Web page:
8 mins read 
By  Anton Padmasiri    Posted on 06.10.2022 

In our previous blog, Anton traced the evolution of the SIPP from a niche product that holds anything from property to fine wine for HNWs to the essential tax-efficient account type of any wealth proposition. In pensions, there is a clear mismatch between what customers have come to expect as a digital customer experience (CX) and the legacy back-end systems that are supposed to enable it. So, here is our take on the harsh realities facing pensions tech today, as bridging this gap will impact the brand and bottom line for SIPP providers. 

Disclaimer: All puns intended.

Keeping Up with the Regulations

Pensions tech faces the same broader technology challenges, as they apply to any other wealth vertical. While many processes remain analogue, digitalisation of customer experience is a time-consuming and expensive affair. The fact that very few SIPP tech options are available out there makes the buying decision a lesser of two evils. 
Regulation change is continuous and constant and when you only have the on-prem route, it leads to long release cycles. Where system upgrades are developed, installed, regression tested, bugs-fixed, and re-introduced, you never really have an up-to-date system for very long. While this is a problem with any on-prem system, we feel it’s more of an issue for pensions because of the pace of regulatory change.

The Only Way is Fragmentation

Our second bugbear is the fragmentation of the value chain and the different technology components that have to come together to support a modern SIPP. 

A day in the life of a SIPP provider requires stringing together several services to administer a basic SIPP—from opening accounts, taking money, clearing money, offering a universe of securities, trading them, supporting withdrawals, payroll integrations with HMRC, reporting to clients and regulators, taking fees and the list goes on. Currently, many specialist SIPP tech products do not include the ‘peripheral’ capabilities of trading, cash management, dividends and corporate actions, etc. Instead, you have to engage in block play using different brands of blocks, forcing different technology components together to try and fit your needs. 

If customers were happy to be onboarded via manual application forms and PDFs, this may not pose a challenge, because it is a matter of putting bodies behind screens to input and process data. However, the lack of end-to-end capabilities inevitably compromises your customer experience, especially when your users have come to expect the seamless onboarding experience they get when signing up for the latest streaming service.

I’m an Inefficiency… Get Me Out of Here

Let’s get into the weeds now. Here’s a true-to-life scenario: 

  1. I want to transfer my pension from A to B 
  2. I fill in an application and email it to B 
  3. B’s operations team will manually liaise via email with A and let it know about my request
  4. B needs A to confirm my request, how much I have, etc. via email
  5. Some back-and-forth communications take place
  6. And so it goes…

This process can take anything from two weeks to a year! 

An important (and often unmentioned) side-effect of this is the financial loss to the consumer. For example, as a result of the above, I may have missed out on an investment opportunity because I didn’t get timely access to my funds. I’m not a happy customer. This type of inefficiency can impact your brand and reputation.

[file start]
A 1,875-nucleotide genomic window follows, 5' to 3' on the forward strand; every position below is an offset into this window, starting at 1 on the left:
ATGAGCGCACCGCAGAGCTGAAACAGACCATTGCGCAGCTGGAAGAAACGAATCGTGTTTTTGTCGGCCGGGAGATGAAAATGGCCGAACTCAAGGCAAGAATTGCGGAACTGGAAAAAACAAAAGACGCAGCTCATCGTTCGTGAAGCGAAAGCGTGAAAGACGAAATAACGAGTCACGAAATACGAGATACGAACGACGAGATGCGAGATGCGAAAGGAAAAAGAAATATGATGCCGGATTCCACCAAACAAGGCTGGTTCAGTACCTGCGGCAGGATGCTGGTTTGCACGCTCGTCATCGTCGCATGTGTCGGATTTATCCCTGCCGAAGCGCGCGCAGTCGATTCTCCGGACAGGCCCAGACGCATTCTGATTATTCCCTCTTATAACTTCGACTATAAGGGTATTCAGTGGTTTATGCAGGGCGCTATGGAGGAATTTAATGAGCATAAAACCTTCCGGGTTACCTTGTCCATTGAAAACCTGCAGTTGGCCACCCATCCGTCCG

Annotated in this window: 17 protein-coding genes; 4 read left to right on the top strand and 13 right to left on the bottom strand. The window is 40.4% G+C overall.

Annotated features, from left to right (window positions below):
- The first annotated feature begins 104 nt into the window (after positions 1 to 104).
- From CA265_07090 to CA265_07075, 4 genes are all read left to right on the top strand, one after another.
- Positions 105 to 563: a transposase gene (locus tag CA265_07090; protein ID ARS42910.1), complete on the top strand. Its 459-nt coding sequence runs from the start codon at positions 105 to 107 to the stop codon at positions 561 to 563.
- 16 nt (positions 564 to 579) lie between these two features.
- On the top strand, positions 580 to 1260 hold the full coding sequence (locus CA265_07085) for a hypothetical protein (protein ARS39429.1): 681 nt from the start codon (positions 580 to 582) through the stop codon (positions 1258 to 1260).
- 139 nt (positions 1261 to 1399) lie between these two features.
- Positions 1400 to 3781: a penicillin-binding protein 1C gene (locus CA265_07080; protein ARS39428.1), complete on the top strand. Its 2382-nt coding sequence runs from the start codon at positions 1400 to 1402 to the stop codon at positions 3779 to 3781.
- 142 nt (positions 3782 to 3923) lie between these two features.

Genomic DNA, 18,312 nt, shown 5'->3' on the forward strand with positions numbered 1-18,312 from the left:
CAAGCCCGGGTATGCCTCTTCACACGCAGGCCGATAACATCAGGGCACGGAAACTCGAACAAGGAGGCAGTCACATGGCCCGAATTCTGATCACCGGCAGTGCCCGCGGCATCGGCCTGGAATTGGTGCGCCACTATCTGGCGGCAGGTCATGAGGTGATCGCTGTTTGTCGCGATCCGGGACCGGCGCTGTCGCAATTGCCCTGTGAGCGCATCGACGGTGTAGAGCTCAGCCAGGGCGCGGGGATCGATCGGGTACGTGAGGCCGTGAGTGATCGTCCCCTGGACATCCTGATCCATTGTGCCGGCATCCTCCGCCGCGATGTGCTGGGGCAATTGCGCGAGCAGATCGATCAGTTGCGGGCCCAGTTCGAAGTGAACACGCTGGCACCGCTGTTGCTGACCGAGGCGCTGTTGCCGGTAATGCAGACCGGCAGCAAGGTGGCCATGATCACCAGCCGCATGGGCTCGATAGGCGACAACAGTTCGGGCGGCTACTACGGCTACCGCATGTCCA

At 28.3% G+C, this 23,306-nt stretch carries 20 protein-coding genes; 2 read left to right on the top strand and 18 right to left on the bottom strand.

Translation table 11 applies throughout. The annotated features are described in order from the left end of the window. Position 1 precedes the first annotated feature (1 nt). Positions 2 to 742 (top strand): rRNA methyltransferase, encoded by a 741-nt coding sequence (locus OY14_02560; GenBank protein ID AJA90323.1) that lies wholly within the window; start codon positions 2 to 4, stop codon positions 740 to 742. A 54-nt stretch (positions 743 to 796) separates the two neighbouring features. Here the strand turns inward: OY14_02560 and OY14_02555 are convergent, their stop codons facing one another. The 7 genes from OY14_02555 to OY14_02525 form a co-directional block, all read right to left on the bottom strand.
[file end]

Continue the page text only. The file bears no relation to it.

Throwing bodies at the problem can only take you so far, as a human’s capacity in this regard is limited compared to a machine. But it’s not just the process that is to blame—the problem also lies with the overall counterparties, with different pension schemes working to different service levels and so forth. So, you are helpless to provide a better service to your customer unless you can leverage modern technology to automate and streamline your basic processes and use your resources more efficiently. 

So You Think You Can Drawdown

Post pension freedoms in 2015, drawdown is one of the main ways in which people access their pensions. This is predominantly, if not exclusively, an offline paper-based process. Very few organisations have a straight-through digital experience for enabling individuals to take their money out. 

What does this mean? When I am ready to take my money out (to get tax-free cash to pay off my mortgage or supplement my regular employment income), I want to get hold of my money in a timely manner. Unfortunately, I am told it’s going to take me at least 20 days. Again, I am not a happy customer. 

The decumulation side of pensions, which is a large market post-pension freedoms, remains almost exclusively offline. The only reason for this is that the tech solutions available to the pensions industry have not kept up with the modern capabilities, already prevalent across sister industries (banking and insurance) to enable seamless digital drawdown. 

In Conclusion

These problems just need some love and attention—leveraging modern technologies like the cloud and APIs to get your services communicating with each other, automating repetitive tasks, and orchestrating services to provide a seamless experience.

As it so happens, WealthOS has creatively leveraged modern technology to bring your customer experience into the modern age. Our platform is cloud-native, so you have shorter release cycles. We have fully orchestrated workflows and our open API layer makes building great CX a breeze. We have all the capabilities needed to run a SIPP under a single hood to avoid tech fragmentation. Get in touch with us – shri@wealthos.cloud if you would like to learn more.

Read more